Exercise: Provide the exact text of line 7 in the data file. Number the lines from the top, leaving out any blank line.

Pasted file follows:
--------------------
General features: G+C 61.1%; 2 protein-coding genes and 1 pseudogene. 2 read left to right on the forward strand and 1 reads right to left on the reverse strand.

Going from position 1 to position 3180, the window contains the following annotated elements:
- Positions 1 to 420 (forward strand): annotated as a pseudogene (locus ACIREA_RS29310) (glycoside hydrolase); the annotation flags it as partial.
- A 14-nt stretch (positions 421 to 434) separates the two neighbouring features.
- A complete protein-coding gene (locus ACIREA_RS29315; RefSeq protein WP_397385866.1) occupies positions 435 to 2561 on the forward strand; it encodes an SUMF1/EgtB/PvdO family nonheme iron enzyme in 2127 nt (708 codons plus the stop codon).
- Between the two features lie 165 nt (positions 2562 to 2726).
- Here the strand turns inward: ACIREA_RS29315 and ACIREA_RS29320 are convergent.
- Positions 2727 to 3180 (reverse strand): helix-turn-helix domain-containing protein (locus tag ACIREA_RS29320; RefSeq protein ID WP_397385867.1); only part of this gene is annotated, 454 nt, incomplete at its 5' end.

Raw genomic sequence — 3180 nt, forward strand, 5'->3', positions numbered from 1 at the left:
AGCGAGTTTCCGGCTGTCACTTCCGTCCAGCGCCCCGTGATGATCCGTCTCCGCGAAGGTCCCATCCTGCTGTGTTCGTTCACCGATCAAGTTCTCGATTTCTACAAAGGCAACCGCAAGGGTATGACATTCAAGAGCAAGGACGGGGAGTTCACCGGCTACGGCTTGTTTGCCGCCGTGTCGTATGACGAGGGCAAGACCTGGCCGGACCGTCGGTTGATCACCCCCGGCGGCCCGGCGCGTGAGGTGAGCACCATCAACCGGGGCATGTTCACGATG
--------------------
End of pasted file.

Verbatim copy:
- Here the strand turns inward: ACIREA_RS29315 and ACIREA_RS29320 are convergent.